Thursday, May 9, 2013

Resilience and World Reconstruction after Trauma. The Vital Factors.

Resilience is a complex concept. Practically speaking, here are some of the major factors that are significant in a person's "natural" recovery from trauma. By “natural” I am trying to get at what facilitates the average expected person's average expected recovery. I believe it is useful to say that trauma disrupts, degrades, and/or distorts some set of significant "through-lines" in a person's life, in their "dramaturgical pattern".  I am suggesting that "through-lines" is a useful organizing concept when employing the concept of "the dramaturgical pattern".  This comes from Peter Ossorio’s conceptualization that a person is an individual whose history involves a pattern of deliberate actions in a dramaturgical fashion. (See, The Behavior of Persons, Peter Ossorio, 2006/2013, The Descriptive Psychology Press).

As a clinical observer I think the following biological and social factors are important in the natural recovery from trauma.

1. Sleep is almost universally recognized as important but often difficult to comfortably achieve after trauma. The manner of recovery is different when sleep is accompanied with or without nightmares.  It is harder when nightmares are present. Also important is whether the dreams involve successful story resolution. Successful resolution helps. The presence or absence of metaphor in the dream narrative is also predictive of whether the trauma becomes more tolerable and amenable to resolution. Metaphor is significant since it knits a variety of through-lines into a common image. I think that metaphor connects themes in the service of mastery. On the other hand, direct representation of the trauma negatively correlates with recovery and impedes toleration of the traumatic memory.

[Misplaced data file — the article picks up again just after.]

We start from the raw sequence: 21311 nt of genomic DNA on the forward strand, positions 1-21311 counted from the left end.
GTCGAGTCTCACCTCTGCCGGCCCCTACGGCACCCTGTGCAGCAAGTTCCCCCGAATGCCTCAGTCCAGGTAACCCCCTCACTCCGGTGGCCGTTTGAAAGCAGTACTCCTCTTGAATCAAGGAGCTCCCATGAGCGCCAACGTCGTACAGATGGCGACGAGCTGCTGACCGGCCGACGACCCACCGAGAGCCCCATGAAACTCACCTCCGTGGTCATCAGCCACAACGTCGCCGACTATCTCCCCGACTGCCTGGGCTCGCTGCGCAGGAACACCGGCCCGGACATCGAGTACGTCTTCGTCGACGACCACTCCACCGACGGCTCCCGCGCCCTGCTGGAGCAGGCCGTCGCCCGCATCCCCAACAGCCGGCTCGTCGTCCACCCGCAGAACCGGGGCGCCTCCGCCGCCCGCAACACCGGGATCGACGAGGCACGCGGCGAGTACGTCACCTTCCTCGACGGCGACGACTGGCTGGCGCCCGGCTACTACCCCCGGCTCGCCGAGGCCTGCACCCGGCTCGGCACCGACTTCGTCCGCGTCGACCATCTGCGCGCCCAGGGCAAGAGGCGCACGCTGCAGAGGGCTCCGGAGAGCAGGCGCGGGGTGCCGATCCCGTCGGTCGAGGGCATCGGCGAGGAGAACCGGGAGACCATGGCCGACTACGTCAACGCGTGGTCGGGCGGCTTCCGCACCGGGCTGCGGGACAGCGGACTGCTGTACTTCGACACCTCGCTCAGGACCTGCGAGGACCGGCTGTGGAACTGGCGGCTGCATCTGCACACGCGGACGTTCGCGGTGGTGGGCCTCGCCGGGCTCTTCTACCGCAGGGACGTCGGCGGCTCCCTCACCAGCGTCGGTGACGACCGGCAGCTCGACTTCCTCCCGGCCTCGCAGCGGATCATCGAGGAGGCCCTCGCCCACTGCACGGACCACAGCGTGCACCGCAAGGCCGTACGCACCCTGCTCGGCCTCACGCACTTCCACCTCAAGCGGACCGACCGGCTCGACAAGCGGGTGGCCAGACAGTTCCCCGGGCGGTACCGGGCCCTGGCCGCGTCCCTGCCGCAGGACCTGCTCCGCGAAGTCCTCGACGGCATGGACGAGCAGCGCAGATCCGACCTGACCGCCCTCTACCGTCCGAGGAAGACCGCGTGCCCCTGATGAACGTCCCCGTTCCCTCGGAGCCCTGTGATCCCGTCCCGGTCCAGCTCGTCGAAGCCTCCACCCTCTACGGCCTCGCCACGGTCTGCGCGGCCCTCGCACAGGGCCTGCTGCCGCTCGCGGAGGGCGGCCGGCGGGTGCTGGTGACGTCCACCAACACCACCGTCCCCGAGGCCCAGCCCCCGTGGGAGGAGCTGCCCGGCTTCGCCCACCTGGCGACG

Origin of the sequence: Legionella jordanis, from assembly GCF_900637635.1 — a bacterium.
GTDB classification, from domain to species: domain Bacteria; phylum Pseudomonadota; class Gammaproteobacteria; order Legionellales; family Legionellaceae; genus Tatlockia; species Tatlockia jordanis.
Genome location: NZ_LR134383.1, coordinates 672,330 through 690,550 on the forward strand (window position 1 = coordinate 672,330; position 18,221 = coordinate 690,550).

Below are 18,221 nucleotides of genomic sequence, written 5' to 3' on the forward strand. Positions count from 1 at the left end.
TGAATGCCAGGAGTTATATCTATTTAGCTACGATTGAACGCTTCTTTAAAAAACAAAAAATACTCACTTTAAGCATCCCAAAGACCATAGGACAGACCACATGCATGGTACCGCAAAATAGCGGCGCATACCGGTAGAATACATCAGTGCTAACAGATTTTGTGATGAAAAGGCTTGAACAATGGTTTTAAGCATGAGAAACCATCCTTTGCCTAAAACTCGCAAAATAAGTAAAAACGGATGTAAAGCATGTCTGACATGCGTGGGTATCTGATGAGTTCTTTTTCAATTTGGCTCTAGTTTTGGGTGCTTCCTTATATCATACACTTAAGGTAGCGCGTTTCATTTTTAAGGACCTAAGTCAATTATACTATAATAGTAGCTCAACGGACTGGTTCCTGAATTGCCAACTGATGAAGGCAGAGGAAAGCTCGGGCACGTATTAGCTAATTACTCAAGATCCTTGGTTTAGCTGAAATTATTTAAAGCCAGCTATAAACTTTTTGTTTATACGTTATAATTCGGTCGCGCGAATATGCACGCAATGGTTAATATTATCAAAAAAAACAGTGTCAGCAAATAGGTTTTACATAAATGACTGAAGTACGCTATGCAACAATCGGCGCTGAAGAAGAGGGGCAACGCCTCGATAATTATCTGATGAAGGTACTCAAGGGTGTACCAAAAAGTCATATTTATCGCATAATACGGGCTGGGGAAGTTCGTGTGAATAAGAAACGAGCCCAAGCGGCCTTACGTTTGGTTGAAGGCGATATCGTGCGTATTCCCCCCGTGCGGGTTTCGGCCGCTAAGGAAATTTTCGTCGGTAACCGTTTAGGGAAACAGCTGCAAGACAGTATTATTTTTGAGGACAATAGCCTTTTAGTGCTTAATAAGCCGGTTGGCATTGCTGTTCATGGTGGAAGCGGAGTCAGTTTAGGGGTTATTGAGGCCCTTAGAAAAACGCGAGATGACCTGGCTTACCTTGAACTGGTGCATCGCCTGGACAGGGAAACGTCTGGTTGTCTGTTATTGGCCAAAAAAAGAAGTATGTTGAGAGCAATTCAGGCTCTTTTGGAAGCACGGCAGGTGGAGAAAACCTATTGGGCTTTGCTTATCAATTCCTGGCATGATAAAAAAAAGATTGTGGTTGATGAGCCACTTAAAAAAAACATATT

2. The significance and extent that vital through-lines have been disrupted, distorted, degraded or lost is central in assessing the damage to a person's self and world. These can be extracted as developmental lines, role patterns, linked and valued social practices, the usual "done thing" and so on.  Said another way, what is the significance and extent of the damage?

3. Parallel to #2 is the person’s remaining serviceable powers and dispositions available for effective engagement with the problematic circumstances.

4. Of further significance is the availability of communities to help the traumatized person reengage in valued social practices.

5. Engagement also involves the faith, hope and expectation that the communities "will meet the need and make the difference" and that the traumatized person believes they will recover with or without assistance.

I wrote about this in a somewhat different fashion in April's Resilience and World Reconstruction.  A beautiful exploration of world reconstruction, on living in a radically changed world, can be found in work by Anthony Putman: A Descriptive Psychologist Looks at the World of Persons and their Ways

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